Special Thanks to: Sarah J. Blackstone, Dean of Fine Arts, Catherine Harding, Department Chair, History in Art, Kate Hutchins, Legacy Art Gallery & Café, Martin Segger, Maltwood Gallery Director, Caroline Riedel, Maltwood Curator of Collections, Christine Woychesko, Manager, Legacy Gallery & Café, and Caitlin Cuthbert , Jenina Ceglarz, CEO Swans Hotel, Cindy Vance Maltwood Exhibition Team: Emma Conner, Caitlin Cuthbert, Kate Dahlgren, Mark Hovey, Karen Merrifield, Cam Northover, Nick Poppell, Heather Stone, Leah Taylor

Travels and Treasures: The Divine Inspirations of Katharine Maltwood and Treasures of the Turcomans

Turcoman embroidered textile, Iran, 1930s.
Turcoman embroidered textile, Iran, 1930s.

October 5, 2009 – January 30, 2010  March 5, 2010

Maltwood Art Museum and Gallery

Curated by Bryn Dharmarante and Marnie Malinda Mandel

View the online catalogue:

Travels and Treasures – Catalogue

This exhibition showcases striking Middle Eastern textiles by Turcoman artists and sculpture by Katharine Maltwood. Maltwood’s sculptural work was inspired by her Asian and African travels. Also explore the Japanese influenced botanical illustrations of Elizabeth Duer.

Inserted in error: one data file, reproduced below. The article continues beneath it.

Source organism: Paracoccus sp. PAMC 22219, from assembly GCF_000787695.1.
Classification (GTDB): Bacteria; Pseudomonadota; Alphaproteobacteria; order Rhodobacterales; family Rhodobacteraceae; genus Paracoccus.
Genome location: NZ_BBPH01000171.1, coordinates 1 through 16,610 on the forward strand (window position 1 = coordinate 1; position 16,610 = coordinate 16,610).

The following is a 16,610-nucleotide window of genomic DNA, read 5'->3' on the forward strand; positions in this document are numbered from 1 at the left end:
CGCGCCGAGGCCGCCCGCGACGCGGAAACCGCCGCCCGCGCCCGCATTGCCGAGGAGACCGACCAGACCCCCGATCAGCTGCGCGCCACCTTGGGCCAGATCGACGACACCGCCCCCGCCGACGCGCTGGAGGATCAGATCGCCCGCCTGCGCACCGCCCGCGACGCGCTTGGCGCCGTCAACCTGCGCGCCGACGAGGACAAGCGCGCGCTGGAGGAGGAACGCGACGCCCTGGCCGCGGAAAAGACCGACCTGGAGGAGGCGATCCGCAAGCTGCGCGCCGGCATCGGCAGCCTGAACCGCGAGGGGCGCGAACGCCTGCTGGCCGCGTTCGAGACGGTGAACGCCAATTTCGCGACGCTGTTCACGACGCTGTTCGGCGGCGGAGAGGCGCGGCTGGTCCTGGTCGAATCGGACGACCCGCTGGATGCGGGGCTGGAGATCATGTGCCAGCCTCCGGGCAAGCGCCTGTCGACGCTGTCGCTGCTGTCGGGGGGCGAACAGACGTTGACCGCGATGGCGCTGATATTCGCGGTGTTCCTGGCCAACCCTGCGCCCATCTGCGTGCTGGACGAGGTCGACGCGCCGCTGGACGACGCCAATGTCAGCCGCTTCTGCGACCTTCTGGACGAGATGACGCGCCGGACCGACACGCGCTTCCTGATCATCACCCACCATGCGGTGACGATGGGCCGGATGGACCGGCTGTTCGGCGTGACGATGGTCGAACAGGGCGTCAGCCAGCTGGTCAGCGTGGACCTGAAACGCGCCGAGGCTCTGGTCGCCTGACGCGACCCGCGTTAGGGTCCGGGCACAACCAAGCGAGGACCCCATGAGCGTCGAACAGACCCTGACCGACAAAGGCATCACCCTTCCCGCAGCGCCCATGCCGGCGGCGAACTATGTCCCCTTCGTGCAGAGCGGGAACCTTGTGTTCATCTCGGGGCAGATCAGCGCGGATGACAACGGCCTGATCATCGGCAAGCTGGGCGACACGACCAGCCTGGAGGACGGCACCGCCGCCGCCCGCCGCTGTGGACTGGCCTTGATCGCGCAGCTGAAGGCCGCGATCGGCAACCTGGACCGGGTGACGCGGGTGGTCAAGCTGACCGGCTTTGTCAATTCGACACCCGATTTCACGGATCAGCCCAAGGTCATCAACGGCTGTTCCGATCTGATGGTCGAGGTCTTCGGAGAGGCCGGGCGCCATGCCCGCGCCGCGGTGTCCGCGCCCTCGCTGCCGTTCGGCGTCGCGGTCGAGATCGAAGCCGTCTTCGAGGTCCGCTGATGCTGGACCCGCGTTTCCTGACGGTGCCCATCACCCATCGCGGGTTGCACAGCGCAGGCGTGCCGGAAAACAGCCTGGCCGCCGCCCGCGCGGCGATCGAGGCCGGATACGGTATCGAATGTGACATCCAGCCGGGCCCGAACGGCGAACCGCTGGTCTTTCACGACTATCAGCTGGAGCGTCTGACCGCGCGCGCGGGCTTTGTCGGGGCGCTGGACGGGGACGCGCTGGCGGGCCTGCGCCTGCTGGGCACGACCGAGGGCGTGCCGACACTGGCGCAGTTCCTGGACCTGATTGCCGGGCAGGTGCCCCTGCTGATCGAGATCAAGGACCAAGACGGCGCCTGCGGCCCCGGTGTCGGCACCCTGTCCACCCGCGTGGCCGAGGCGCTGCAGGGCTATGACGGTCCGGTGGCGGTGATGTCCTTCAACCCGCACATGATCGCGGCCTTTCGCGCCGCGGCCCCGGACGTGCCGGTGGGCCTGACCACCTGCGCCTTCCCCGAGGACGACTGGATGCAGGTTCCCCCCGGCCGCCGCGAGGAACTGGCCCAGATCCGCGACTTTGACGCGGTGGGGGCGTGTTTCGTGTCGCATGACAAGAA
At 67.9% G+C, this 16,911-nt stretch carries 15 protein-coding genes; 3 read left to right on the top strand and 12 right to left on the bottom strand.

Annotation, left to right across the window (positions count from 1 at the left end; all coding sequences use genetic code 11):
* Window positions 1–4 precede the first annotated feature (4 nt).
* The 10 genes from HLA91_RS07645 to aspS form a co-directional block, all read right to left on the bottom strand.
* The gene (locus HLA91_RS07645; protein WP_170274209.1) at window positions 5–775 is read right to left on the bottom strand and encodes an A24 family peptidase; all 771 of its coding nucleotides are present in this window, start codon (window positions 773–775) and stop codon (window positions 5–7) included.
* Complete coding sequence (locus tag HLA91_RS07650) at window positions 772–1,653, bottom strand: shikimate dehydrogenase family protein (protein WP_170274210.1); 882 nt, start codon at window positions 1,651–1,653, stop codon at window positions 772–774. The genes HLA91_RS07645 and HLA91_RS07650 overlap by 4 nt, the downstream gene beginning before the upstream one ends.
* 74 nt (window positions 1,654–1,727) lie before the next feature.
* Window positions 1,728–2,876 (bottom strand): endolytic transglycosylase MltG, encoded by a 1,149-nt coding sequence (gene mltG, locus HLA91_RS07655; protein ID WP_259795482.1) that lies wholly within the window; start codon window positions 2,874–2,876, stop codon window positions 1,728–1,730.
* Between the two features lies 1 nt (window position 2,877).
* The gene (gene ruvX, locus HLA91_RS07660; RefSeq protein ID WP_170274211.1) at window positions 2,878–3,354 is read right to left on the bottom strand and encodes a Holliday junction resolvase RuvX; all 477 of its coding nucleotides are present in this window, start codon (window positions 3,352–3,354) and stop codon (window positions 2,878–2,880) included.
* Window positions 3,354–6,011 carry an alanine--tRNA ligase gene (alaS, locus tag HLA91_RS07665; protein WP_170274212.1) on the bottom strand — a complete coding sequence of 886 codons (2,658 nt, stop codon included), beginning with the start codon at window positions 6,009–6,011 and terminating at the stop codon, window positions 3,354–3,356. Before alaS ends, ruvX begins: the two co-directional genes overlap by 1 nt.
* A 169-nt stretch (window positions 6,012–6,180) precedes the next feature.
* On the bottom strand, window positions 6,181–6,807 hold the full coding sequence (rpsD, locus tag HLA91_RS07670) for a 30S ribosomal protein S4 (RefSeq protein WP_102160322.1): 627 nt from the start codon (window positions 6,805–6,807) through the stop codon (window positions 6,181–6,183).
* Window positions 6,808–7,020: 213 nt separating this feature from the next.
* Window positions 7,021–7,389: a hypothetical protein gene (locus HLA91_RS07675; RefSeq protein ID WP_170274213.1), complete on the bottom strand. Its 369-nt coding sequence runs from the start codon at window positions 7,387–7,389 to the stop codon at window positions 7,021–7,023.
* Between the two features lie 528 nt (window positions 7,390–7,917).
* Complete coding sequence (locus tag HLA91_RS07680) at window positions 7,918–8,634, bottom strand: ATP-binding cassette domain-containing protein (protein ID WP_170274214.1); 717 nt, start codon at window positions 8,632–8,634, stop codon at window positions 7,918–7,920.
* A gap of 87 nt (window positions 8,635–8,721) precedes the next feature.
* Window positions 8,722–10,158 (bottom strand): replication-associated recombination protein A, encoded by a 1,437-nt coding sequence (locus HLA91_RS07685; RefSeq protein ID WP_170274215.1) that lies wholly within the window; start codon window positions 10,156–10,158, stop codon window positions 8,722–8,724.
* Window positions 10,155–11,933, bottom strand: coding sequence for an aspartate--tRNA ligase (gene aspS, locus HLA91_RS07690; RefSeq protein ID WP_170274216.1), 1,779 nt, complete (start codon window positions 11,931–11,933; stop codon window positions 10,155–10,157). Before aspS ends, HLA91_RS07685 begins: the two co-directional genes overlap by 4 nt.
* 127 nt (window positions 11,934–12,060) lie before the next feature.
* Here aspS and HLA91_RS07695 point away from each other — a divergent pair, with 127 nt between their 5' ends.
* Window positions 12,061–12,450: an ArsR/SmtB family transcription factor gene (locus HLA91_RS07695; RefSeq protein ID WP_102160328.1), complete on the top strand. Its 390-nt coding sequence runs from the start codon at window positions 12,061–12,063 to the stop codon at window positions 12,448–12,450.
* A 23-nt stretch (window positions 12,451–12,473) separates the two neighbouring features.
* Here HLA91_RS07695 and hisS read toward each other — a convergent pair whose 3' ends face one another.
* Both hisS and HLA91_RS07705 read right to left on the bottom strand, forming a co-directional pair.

The exhibition complements two views on foreign travel; The Divine Inspirations of Katharine Maltwood focuses on the renowned globetrotter and artist Katharine Maltwood and her travels to Egypt and Japan in the early 20th century. Treasures of the Turcomans exhibits the jewelry and carpets collected from an expedition made through Iran, Afghanistan, and Pakistan in the 1930s.

Katharine Maltwood obtained numerous works of art and was moved by the rich religious histories in the two regions. The show includes photographs and key pieces of sculpture that she acquired while in Egypt and Japan.